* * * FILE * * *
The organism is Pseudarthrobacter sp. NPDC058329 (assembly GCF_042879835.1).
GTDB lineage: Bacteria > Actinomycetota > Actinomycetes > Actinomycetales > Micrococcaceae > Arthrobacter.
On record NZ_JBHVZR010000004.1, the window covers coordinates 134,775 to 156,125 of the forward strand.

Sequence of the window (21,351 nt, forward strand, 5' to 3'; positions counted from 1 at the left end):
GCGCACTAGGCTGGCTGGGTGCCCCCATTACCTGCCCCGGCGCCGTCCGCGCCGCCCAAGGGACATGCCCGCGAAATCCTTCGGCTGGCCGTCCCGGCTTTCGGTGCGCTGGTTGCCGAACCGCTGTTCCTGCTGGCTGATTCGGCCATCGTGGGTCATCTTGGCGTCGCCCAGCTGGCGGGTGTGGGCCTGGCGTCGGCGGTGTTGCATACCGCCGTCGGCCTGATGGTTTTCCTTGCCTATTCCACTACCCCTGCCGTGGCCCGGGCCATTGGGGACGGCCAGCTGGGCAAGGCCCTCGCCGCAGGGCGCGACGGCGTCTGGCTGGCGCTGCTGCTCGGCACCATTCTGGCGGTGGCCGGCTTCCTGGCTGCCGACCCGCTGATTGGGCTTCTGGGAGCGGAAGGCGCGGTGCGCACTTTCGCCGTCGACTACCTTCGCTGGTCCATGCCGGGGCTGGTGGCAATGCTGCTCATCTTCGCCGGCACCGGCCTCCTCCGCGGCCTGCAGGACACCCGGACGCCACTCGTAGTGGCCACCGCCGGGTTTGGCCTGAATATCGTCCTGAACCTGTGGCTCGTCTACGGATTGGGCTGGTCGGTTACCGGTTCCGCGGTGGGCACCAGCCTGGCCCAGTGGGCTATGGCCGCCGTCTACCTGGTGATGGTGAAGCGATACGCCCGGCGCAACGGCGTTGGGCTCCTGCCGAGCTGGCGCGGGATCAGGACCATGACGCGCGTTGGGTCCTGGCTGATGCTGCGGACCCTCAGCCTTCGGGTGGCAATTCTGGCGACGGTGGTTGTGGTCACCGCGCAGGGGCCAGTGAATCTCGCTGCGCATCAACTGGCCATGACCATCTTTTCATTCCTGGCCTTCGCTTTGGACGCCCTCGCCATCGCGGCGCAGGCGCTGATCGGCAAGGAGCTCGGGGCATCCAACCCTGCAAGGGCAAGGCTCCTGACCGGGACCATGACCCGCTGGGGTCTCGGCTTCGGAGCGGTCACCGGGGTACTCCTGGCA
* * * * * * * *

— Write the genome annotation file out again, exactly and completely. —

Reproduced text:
The organism is Pseudarthrobacter sp. NPDC058329 (assembly GCF_042879835.1).
GTDB lineage: Bacteria > Actinomycetota > Actinomycetes > Actinomycetales > Micrococcaceae > Arthrobacter.
On record NZ_JBHVZR010000004.1, the window covers coordinates 134,775 to 156,125 of the forward strand.

Sequence of the window (21,351 nt, forward strand, 5' to 3'; positions counted from 1 at the left end):
GCGCACTAGGCTGGCTGGGTGCCCCCATTACCTGCCCCGGCGCCGTCCGCGCCGCCCAAGGGACATGCCCGCGAAATCCTTCGGCTGGCCGTCCCGGCTTTCGGTGCGCTGGTTGCCGAACCGCTGTTCCTGCTGGCTGATTCGGCCATCGTGGGTCATCTTGGCGTCGCCCAGCTGGCGGGTGTGGGCCTGGCGTCGGCGGTGTTGCATACCGCCGTCGGCCTGATGGTTTTCCTTGCCTATTCCACTACCCCTGCCGTGGCCCGGGCCATTGGGGACGGCCAGCTGGGCAAGGCCCTCGCCGCAGGGCGCGACGGCGTCTGGCTGGCGCTGCTGCTCGGCACCATTCTGGCGGTGGCCGGCTTCCTGGCTGCCGACCCGCTGATTGGGCTTCTGGGAGCGGAAGGCGCGGTGCGCACTTTCGCCGTCGACTACCTTCGCTGGTCCATGCCGGGGCTGGTGGCAATGCTGCTCATCTTCGCCGGCACCGGCCTCCTCCGCGGCCTGCAGGACACCCGGACGCCACTCGTAGTGGCCACCGCCGGGTTTGGCCTGAATATCGTCCTGAACCTGTGGCTCGTCTACGGATTGGGCTGGTCGGTTACCGGTTCCGCGGTGGGCACCAGCCTGGCCCAGTGGGCTATGGCCGCCGTCTACCTGGTGATGGTGAAGCGATACGCCCGGCGCAACGGCGTTGGGCTCCTGCCGAGCTGGCGCGGGATCAGGACCATGACGCGCGTTGGGTCCTGGCTGATGCTGCGGACCCTCAGCCTTCGGGTGGCAATTCTGGCGACGGTGGTTGTGGTCACCGCGCAGGGGCCAGTGAATCTCGCTGCGCATCAACTGGCCATGACCATCTTTTCATTCCTGGCCTTCGCTTTGGACGCCCTCGCCATCGCGGCGCAGGCGCTGATCGGCAAGGAGCTCGGGGCATCCAACCCTGCAAGGGCAAGGCTCCTGACCGGGACCATGACCCGCTGGGGTCTCGGCTTCGGAGCGGTCACCGGGGTACTCCTGGCA